[Top] [All Lists]

Re: xfsdump error question

To: Russel Ingram <ringram@xxxxxxxxxxxxxx>
Subject: Re: xfsdump error question
From: ivanr@xxxxxxxxxxxxxxxxx (Ivan Rayner)
Date: Tue, 11 Sep 2001 15:49:18 +1000
Cc: <linux-xfs@xxxxxxxxxxx>
In-reply-to: <20010910114627.A1640@xxxxxxxxxxxxxxxxxxxxx>
Sender: owner-linux-xfs@xxxxxxxxxxx
On Mon, 10 Sep 2001, Russel Ingram wrote:

> xfsdump: calling bulkstat
> xfsdump: bulkstat returns buflen 4096 ino 5282011
> xfsdump: ino 5768703 needed second bulkstat
> xfsdump: ERROR: map_add(5243008, 3): ino(5243008) <= last_ino(5768702)
> Can someone tell me what this error means and if its something I'm
> doing wrong or if its a problem with my filesystem or xfsdump?
> I've also attached the output from running the same command with -v5.

When xfsdump does a bulkstat to get the stat information for a whole bunch
of files, it can sometimes detect inconsistencies which usually means the
inode is or has just been modified.  xfsdump will then call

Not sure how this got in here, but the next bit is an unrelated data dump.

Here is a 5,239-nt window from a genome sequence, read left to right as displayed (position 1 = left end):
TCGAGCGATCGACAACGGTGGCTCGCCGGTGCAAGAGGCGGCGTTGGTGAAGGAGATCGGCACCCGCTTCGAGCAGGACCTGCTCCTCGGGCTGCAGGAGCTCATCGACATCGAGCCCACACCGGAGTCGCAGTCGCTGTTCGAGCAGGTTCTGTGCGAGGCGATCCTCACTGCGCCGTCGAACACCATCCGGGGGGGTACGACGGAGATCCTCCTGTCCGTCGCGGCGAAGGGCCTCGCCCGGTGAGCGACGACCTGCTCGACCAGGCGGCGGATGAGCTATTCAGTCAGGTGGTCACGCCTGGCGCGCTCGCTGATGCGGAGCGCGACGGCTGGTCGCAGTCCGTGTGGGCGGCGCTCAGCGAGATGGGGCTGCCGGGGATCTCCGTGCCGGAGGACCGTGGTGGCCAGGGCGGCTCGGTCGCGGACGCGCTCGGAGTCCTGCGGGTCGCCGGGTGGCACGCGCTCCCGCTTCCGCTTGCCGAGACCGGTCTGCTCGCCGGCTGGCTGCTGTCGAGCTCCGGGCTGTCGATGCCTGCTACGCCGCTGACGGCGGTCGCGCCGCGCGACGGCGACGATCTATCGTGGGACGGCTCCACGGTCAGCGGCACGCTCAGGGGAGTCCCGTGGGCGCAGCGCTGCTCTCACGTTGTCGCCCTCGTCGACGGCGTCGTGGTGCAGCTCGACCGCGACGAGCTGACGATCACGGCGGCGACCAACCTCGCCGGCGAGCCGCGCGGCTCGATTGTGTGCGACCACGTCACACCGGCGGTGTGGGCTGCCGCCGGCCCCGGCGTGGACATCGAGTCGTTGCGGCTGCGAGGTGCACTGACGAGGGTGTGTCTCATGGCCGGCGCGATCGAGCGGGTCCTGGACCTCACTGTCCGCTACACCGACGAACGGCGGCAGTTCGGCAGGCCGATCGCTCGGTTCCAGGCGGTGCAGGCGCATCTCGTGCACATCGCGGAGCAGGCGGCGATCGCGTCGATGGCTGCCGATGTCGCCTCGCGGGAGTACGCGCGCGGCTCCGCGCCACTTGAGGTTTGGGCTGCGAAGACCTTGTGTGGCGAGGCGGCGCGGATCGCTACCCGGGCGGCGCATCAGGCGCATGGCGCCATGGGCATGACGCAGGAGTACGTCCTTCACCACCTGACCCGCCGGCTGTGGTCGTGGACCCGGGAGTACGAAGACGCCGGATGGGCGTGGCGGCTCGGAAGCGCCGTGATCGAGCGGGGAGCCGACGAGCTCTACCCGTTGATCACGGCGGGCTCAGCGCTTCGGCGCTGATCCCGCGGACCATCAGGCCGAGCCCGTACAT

bulkstat_single to reget this information.

In your case, xfsdump tried to reget the stat information for inode
5768703 but it got back information for inode 5243008.  This is a problem.
Looking at the code, the bulkstat_single probably would have returned an
errno, but xfsdump doesn't check the return value for the ioctl, and it
continues to process the stat info, but dies when it realises that it
shouldn't have an ino which is out of sequence.

So, the question is, is there a problem with your filesystem?

Can you do a:

    # find / -inum 5243008 -o -inum 5768703

to see which files these inode numbers represent?

In the xfstests package, there is a program called bstat.  It will go
through a filesystem comparing what it gets from bulkstat with regular
stat information.  You should redirect it's output to a file ...  there
will be alot of it:

    # bstat -C -l 5243000 > bstat.log

When it's done, take a look at the bstat.log to see if there are any
inconsistencies with inodes 5243008 and 5768703.

It might also be interesting to see the inode information from xfs_db:

    # xfs_db -r /dev/<root_device>
    xfs_db: inode 5243008
    xfs_db: p
    xfs_db: inode 5768703
    xfs_db: p

And I suppose you could remount your root filesystem readonly and run
xfs_repair and see what it produces.


Ivan Rayner

<Prev in Thread] Current Thread [Next in Thread>